Play Split here before reading.
In Split, you play a college student whose mom has just undergone a minor surgery.
This interactive narrative communicates the difficulties of navigating an event in one’s personal life while the rest of the world (school, work, social interaction) continues as normal. It can be a lonely, isolating experience – but it’s also something that everyone deals with at some point in their lives.
This is especially applicable for a high-pressure academic environment like Stanford. Students regularly sacrifice their own well-being (sleep, health, relationships) in order to perform well in their classes. Quarters move so fast that it’s easy to fall behind and feel alone if anything happens in your personal life.
My learning goals for Split are to generate general empathy for anyone having to deal with a personal issue on top of school/work, and to have players reflect on the importance of family, health, and friends you can be vulnerable with.
Playtest Observations and Proposed Changes
I had five playtesters from CS377G: Ada, Caroline, Kyle, Marielle, and Shana.
- thought intention was clear
- assumed that the player was someone regularly asked for extensions
- Change: added the line “You’ve always been a good student, but…” in order to establish what normal behavior looks like for the player. This better communicates how much the surgery has impacted them.
- suggested slowing down the pace to make it feel more realistic
- Change: added some timing effects to slow down decision making, decided to focus on adding detail to one day instead of many
- understood intention
- suggested building the anxiety of decision making even more
- Change: broke down the email even more so that every line requires a decision.
- really liked the broken-down email: “this is just like what I do!”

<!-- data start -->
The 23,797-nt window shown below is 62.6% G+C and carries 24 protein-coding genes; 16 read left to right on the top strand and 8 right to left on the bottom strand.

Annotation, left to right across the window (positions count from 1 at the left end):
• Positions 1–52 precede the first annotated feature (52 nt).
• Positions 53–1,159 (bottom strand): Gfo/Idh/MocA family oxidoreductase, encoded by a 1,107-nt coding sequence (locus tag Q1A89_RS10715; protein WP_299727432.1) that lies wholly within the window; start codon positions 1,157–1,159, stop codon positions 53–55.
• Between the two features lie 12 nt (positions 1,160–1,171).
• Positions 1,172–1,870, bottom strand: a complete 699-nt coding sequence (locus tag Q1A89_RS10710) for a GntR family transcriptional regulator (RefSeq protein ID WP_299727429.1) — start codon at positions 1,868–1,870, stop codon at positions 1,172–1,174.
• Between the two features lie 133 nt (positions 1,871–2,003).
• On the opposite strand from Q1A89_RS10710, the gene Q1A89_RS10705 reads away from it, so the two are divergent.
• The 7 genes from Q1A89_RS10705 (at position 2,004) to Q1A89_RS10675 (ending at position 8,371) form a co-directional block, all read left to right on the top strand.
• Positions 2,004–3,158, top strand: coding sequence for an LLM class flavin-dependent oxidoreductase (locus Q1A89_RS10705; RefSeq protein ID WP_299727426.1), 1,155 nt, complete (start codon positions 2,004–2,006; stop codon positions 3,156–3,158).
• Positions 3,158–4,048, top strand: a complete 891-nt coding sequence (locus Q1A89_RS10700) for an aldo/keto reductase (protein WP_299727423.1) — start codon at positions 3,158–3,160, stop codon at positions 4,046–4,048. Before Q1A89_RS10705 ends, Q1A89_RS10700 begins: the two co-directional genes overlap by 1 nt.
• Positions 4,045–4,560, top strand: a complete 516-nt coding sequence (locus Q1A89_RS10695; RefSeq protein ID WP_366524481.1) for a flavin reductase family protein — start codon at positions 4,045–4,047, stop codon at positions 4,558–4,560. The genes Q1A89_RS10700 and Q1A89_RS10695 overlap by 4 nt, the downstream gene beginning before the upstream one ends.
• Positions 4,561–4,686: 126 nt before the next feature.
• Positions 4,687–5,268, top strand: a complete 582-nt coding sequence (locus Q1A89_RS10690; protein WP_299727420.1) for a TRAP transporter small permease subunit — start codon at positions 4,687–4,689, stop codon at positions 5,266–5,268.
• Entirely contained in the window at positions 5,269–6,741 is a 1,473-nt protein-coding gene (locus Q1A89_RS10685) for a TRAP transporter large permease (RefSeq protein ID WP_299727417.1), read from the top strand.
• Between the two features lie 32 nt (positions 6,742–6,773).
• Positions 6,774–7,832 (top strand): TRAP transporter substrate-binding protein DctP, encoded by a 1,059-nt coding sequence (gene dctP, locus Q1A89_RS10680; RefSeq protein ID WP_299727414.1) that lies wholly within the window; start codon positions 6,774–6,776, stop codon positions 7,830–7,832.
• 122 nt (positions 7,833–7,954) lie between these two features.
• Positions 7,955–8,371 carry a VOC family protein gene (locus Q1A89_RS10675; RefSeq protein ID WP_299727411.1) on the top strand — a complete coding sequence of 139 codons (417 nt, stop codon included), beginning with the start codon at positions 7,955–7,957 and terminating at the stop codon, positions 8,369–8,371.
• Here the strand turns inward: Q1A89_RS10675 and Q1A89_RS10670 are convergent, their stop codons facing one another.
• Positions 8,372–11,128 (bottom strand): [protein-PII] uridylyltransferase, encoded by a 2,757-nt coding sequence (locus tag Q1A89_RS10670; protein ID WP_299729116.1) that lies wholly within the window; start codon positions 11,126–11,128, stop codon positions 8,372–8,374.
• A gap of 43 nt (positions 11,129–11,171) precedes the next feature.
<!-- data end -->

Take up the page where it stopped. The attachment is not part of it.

- Change: took suggestion to break it down even further and include Dear vs Hello vs Hi, Professor vs Prof vs Maria.
- thought a timer might add interesting pressure to the decision-making
- Change: created a countdown timer for getting out the house
- in addition to the main intention, also thought it was about family (made her miss her parents) and the burden of taking care of someone (made her thankful to have a sister to help take care of her parents)
- Change: I liked these additional connections and wanted to make it more obvious! I made the mom seem more tired, emphasized the responsibility of being the only child, and also made the relationship between the mom and player feel tight-knit (helping mom put on fuzzy socks). The mom was a little too cheery originally:
- filled out the email quickly based on personal preferences (not from the player’s perspective)
- Change: added more internal dialogue and conflict before choices to make them feel difficult and help them get in the player’s head.
- wanted a clearer feeling of progress made over time
- Change: added a progress bar to show how your well-being progresses whenever you help your mom out. when your well-being is high enough, you can unlock new choices in the classroom scene (share more about your personal situation).